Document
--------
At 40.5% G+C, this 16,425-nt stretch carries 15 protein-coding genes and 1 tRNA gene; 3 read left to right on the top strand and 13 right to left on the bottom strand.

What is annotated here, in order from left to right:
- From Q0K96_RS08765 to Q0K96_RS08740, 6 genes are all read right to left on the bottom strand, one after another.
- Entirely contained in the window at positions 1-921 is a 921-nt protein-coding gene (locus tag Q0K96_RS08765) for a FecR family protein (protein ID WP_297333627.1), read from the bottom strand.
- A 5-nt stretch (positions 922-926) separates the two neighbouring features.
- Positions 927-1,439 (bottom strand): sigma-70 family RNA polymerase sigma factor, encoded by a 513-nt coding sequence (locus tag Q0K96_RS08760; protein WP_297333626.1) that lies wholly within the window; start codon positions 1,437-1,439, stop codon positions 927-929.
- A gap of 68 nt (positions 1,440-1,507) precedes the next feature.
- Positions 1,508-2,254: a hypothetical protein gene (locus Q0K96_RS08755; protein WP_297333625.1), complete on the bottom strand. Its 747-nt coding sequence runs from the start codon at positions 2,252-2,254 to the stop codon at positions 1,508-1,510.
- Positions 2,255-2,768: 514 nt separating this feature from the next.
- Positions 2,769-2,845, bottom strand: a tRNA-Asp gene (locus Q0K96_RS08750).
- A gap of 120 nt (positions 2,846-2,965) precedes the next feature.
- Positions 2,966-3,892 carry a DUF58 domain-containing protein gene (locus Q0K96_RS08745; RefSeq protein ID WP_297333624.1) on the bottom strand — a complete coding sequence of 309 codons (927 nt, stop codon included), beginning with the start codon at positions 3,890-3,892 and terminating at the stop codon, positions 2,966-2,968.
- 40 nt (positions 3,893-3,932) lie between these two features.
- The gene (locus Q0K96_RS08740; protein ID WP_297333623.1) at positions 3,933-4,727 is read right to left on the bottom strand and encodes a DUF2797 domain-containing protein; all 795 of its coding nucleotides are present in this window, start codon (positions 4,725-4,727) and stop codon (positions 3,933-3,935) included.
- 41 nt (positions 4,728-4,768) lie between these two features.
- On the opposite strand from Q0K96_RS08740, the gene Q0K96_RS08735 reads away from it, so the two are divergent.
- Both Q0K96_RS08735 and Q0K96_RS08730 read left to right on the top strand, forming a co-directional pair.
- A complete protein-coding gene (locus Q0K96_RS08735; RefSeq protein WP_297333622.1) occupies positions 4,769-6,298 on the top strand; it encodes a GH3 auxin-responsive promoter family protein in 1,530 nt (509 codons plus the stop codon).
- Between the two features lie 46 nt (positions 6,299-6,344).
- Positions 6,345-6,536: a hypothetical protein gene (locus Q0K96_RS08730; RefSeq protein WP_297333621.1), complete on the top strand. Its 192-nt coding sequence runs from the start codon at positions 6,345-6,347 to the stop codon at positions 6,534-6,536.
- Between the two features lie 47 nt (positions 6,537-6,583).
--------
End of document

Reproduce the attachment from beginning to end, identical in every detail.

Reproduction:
At 40.5% G+C, this 16,425-nt stretch carries 15 protein-coding genes and 1 tRNA gene; 3 read left to right on the top strand and 13 right to left on the bottom strand.

What is annotated here, in order from left to right:
- From Q0K96_RS08765 to Q0K96_RS08740, 6 genes are all read right to left on the bottom strand, one after another.
- Entirely contained in the window at positions 1-921 is a 921-nt protein-coding gene (locus tag Q0K96_RS08765) for a FecR family protein (protein ID WP_297333627.1), read from the bottom strand.
- A 5-nt stretch (positions 922-926) separates the two neighbouring features.
- Positions 927-1,439 (bottom strand): sigma-70 family RNA polymerase sigma factor, encoded by a 513-nt coding sequence (locus tag Q0K96_RS08760; protein WP_297333626.1) that lies wholly within the window; start codon positions 1,437-1,439, stop codon positions 927-929.
- A gap of 68 nt (positions 1,440-1,507) precedes the next feature.
- Positions 1,508-2,254: a hypothetical protein gene (locus Q0K96_RS08755; protein WP_297333625.1), complete on the bottom strand. Its 747-nt coding sequence runs from the start codon at positions 2,252-2,254 to the stop codon at positions 1,508-1,510.
- Positions 2,255-2,768: 514 nt separating this feature from the next.
- Positions 2,769-2,845, bottom strand: a tRNA-Asp gene (locus Q0K96_RS08750).
- A gap of 120 nt (positions 2,846-2,965) precedes the next feature.
- Positions 2,966-3,892 carry a DUF58 domain-containing protein gene (locus Q0K96_RS08745; RefSeq protein ID WP_297333624.1) on the bottom strand — a complete coding sequence of 309 codons (927 nt, stop codon included), beginning with the start codon at positions 3,890-3,892 and terminating at the stop codon, positions 2,966-2,968.
- 40 nt (positions 3,893-3,932) lie between these two features.
- The gene (locus Q0K96_RS08740; protein ID WP_297333623.1) at positions 3,933-4,727 is read right to left on the bottom strand and encodes a DUF2797 domain-containing protein; all 795 of its coding nucleotides are present in this window, start codon (positions 4,725-4,727) and stop codon (positions 3,933-3,935) included.
- 41 nt (positions 4,728-4,768) lie between these two features.
- On the opposite strand from Q0K96_RS08740, the gene Q0K96_RS08735 reads away from it, so the two are divergent.
- Both Q0K96_RS08735 and Q0K96_RS08730 read left to right on the top strand, forming a co-directional pair.
- A complete protein-coding gene (locus Q0K96_RS08735; RefSeq protein WP_297333622.1) occupies positions 4,769-6,298 on the top strand; it encodes a GH3 auxin-responsive promoter family protein in 1,530 nt (509 codons plus the stop codon).
- Between the two features lie 46 nt (positions 6,299-6,344).
- Positions 6,345-6,536: a hypothetical protein gene (locus Q0K96_RS08730; RefSeq protein WP_297333621.1), complete on the top strand. Its 192-nt coding sequence runs from the start codon at positions 6,345-6,347 to the stop codon at positions 6,534-6,536.
- Between the two features lie 47 nt (positions 6,537-6,583).